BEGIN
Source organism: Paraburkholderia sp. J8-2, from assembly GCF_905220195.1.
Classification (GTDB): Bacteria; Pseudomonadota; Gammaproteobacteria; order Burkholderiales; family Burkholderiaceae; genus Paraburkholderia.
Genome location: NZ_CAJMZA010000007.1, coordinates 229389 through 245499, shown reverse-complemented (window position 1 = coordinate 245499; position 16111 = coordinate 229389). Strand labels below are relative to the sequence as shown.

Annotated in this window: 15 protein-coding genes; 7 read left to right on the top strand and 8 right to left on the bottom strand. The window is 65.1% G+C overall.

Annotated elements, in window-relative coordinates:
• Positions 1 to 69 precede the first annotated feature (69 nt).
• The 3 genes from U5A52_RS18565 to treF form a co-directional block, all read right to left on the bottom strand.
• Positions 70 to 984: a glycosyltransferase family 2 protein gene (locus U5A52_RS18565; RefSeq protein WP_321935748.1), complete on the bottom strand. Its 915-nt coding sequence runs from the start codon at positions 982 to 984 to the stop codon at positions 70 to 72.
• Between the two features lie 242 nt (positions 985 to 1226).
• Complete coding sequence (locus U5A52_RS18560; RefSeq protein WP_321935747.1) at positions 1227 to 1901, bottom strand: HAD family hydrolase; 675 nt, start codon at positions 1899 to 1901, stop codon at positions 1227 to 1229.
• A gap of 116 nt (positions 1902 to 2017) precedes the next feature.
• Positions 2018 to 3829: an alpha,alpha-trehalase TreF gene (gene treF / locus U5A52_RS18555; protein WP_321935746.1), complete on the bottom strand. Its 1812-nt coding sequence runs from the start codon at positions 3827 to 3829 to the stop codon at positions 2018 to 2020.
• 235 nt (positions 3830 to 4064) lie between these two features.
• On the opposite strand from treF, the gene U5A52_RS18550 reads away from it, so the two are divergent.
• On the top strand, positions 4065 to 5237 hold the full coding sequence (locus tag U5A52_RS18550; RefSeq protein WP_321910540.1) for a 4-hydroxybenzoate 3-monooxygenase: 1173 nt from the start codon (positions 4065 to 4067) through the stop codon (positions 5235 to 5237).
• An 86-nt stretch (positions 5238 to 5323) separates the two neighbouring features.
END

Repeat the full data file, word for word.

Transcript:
Source organism: Paraburkholderia sp. J8-2, from assembly GCF_905220195.1.
Classification (GTDB): Bacteria; Pseudomonadota; Gammaproteobacteria; order Burkholderiales; family Burkholderiaceae; genus Paraburkholderia.
Genome location: NZ_CAJMZA010000007.1, coordinates 229389 through 245499, shown reverse-complemented (window position 1 = coordinate 245499; position 16111 = coordinate 229389). Strand labels below are relative to the sequence as shown.

Annotated in this window: 15 protein-coding genes; 7 read left to right on the top strand and 8 right to left on the bottom strand. The window is 65.1% G+C overall.

Annotated elements, in window-relative coordinates:
• Positions 1 to 69 precede the first annotated feature (69 nt).
• The 3 genes from U5A52_RS18565 to treF form a co-directional block, all read right to left on the bottom strand.
• Positions 70 to 984: a glycosyltransferase family 2 protein gene (locus U5A52_RS18565; RefSeq protein WP_321935748.1), complete on the bottom strand. Its 915-nt coding sequence runs from the start codon at positions 982 to 984 to the stop codon at positions 70 to 72.
• Between the two features lie 242 nt (positions 985 to 1226).
• Complete coding sequence (locus U5A52_RS18560; RefSeq protein WP_321935747.1) at positions 1227 to 1901, bottom strand: HAD family hydrolase; 675 nt, start codon at positions 1899 to 1901, stop codon at positions 1227 to 1229.
• A gap of 116 nt (positions 1902 to 2017) precedes the next feature.
• Positions 2018 to 3829: an alpha,alpha-trehalase TreF gene (gene treF / locus U5A52_RS18555; protein WP_321935746.1), complete on the bottom strand. Its 1812-nt coding sequence runs from the start codon at positions 3827 to 3829 to the stop codon at positions 2018 to 2020.
• 235 nt (positions 3830 to 4064) lie between these two features.
• On the opposite strand from treF, the gene U5A52_RS18550 reads away from it, so the two are divergent.
• On the top strand, positions 4065 to 5237 hold the full coding sequence (locus tag U5A52_RS18550; RefSeq protein WP_321910540.1) for a 4-hydroxybenzoate 3-monooxygenase: 1173 nt from the start codon (positions 4065 to 4067) through the stop codon (positions 5235 to 5237).
• An 86-nt stretch (positions 5238 to 5323) separates the two neighbouring features.